might take a while, and I’d like to spend some time in bed with you while I still
have the energy to enjoy it. Why don’t we head on to bed now and talk about
Tuvok afterwards?”

“Afterwards? After what?” Chakotay tried very hard to give Kathryn an
innocent look. His only reward was one of her ‘don’t-be-stupid’ looks as she
got up and started towards the bedroom.

“Seriously, Kathryn, I thought the Doctor wanted you to take things easy
for a couple of days.”

“The Doctor!” Well, that certainly pressed a button. “Chakotay, I’m a
forty-five-year-old woman. I’m the Captain of a Federation Starship. I will not
have the terms and conditions of my sex life dictated by a medical hologram!
Or any other medical officer, for that matter.”

“Kathryn. I’m acting captain. He’s chief medical officer. I really don’t
want to get in the middle of all this.”

Kathryn arched an eyebrow at Chakotay’s figure of speech. “I didn’t
anticipate a middle position in the activity I was planning. But fine.” She took
a few more steps towards the bedchamber, then looked over her shoulder and
played her trump card. “Be a coward.”

She knew Chakotay could never refuse a challenge.

*********************
Afterwards, they laid in bed, discussing Kathryn’s conversation with
Tuvok. “Well, I learned two new things today about my old friend,” she
commented. “First, it seems that Vulcans hate getting sucker-punched as
much as, maybe more than, humans do.”

“‘Sucker-punched’? Did Tuvok appreciate the term?”

“Not really. He found it imprecise. But he appreciated the sentiment. He
felt he was unusually vulnerable to such deceptions, but I convinced him that
we’ve all played the victim.”

“True enough.” Chakotay considered enlarging on the topic, but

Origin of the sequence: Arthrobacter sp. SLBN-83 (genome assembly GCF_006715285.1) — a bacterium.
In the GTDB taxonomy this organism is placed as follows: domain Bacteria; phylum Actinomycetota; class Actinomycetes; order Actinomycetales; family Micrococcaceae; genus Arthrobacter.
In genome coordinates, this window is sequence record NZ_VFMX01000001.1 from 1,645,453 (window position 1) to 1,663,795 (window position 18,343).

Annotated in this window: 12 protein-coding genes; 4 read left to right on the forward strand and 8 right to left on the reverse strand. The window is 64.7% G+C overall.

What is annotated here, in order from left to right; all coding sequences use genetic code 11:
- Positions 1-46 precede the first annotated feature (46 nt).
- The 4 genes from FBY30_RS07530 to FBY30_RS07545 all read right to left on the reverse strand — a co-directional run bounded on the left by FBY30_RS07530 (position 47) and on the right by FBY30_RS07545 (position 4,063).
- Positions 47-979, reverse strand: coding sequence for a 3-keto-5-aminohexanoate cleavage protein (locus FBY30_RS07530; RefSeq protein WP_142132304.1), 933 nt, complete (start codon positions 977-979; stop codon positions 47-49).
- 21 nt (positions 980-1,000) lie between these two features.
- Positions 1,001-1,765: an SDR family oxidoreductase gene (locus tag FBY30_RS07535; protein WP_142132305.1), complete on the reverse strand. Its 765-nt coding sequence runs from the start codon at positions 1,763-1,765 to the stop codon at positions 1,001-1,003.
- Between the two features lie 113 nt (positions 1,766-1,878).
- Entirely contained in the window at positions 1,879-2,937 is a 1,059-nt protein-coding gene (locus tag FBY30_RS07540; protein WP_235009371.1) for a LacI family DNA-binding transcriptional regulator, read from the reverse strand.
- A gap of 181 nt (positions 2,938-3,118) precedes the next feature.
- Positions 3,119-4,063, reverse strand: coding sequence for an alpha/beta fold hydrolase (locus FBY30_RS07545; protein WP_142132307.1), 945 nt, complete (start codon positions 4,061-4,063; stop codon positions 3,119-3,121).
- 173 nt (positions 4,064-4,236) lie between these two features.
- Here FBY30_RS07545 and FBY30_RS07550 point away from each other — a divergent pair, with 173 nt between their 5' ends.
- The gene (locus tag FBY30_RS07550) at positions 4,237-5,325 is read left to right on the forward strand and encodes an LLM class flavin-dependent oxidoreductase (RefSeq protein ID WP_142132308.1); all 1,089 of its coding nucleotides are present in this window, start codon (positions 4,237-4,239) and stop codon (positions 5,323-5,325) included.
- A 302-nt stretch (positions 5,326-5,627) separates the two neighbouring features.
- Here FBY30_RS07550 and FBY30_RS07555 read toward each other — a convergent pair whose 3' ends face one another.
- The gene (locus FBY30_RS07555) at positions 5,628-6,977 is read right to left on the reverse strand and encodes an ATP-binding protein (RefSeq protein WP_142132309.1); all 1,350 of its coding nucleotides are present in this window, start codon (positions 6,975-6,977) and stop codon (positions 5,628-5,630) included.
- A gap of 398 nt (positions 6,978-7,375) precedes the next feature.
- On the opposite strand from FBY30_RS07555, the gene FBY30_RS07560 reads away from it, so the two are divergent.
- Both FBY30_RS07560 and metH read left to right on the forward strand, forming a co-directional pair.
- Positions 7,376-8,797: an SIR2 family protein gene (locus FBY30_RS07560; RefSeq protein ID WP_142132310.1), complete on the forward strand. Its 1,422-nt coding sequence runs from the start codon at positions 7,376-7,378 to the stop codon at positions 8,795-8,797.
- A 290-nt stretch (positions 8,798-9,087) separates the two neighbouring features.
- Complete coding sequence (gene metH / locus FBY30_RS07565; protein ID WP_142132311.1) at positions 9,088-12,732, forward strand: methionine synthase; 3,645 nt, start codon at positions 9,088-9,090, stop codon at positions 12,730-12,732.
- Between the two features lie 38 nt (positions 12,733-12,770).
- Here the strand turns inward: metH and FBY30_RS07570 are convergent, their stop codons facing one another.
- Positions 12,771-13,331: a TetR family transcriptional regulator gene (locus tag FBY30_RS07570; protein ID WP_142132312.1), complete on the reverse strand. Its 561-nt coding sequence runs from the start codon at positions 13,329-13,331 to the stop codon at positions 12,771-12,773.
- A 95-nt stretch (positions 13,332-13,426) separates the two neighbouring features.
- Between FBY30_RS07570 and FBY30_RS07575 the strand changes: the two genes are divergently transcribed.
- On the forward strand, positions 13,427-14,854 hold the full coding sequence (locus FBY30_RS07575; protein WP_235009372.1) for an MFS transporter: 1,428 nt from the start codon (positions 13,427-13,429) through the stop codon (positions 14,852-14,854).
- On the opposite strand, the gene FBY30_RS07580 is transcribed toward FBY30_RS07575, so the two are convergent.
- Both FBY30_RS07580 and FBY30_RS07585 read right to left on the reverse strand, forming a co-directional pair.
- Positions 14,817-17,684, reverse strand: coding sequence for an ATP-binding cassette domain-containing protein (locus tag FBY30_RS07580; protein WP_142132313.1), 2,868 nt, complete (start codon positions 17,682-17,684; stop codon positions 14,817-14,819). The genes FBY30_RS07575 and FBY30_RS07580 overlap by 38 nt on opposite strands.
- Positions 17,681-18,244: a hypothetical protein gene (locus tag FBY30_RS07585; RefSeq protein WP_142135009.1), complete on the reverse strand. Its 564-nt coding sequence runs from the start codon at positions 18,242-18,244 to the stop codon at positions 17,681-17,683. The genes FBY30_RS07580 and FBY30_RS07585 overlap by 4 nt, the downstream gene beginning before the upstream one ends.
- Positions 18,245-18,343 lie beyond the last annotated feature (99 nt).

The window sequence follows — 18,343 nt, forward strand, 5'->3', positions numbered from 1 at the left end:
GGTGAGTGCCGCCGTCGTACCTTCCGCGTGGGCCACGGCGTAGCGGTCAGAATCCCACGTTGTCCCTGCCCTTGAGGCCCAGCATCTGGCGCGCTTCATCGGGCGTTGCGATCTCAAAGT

remembered he was due on the bridge in only nine more hours. “And the
second thing?” Chakotay prompted.

“He holds, well, he held himself responsible for Voyager being in the
Delta quadrant.”

“And you convinced him otherwise?” Chakotay asked. Kathryn nodded
against his chest. “Good,” he continued, “because that’s a blame I should
assume.”

“You? How do you figure you’re responsible?” Kathryn was honestly
confused.

“Well, it’s the only logical conclusion. If I hadn’t been hiding out in the
Badlands, you’d never have come looking for me there. No encounter with the
Caretaker’s beam. No Delta quadrant. Simple.”

“It seems,” Kathryn said with a yawn, “there are any number of logical
conclusions concerning who should be blamed for our present location.” She
thought about her words. “I mean the ship’s present location.” She was quiet
for a few moments, then continued in a sleepy voice. “What this ship needs is
a scapegoat. Every good family has one. Ours was the dog. Phoebe and I
blamed everything on her. Who did your family use?”

“My uncle. My mother’s brother,” Chakotay supplied quickly.

“Did he live with you?” Kathryn asked.

“Live with us? No. He didn’t even live on the planet. He’d left for
another colony when he was a teenager. But that didn’t matter. Anything bad
would happen, it was his fault.”

“A scapegoat in absentia. Hmmm. I hadn’t entertained that idea. But it
has definite attractions. Who would you nominate?”

“Seska.” Again, Chakotay supplied his answer awfully quickly. Had he
thought about this before?

“She’s a definite candidate. I’d consider Q. If we limit it to onboard
candidates, Neelix’s a possibility.”

“No. He already takes enough grief about his cooking. Let’s bring up the
scapegoat idea at the next staff meeting. Paris can head up a committee and
poll the crew. We’ll establish an official, shipwide, scapegoat policy.”

“Fine idea. Oh, remind me to bring up another policy issue I think we
should address.” Kathryn was nearly asleep.

“What’s it about?” When she didn’t respond, Chakotay shook her gently
and asked again. “Kathryn, what’s the other policy issue you want to bring up.”

“It has to do with the crew losing uniforms while on duty,” Kathryn
mumbled.

“Losing uniforms while on duty. Hmmm. Well, Captain, you can
definitely count on my support for that policy.” When Kathryn didn’t respond,
Chakotay figured she must have drifted off to sleep. She probably hadn’t
gotten his joke.

But a few seconds later, Chakotay smiled as he felt a distinct poke in his
ribs. She hadn’t been asleep. She’d gotten it.

THE END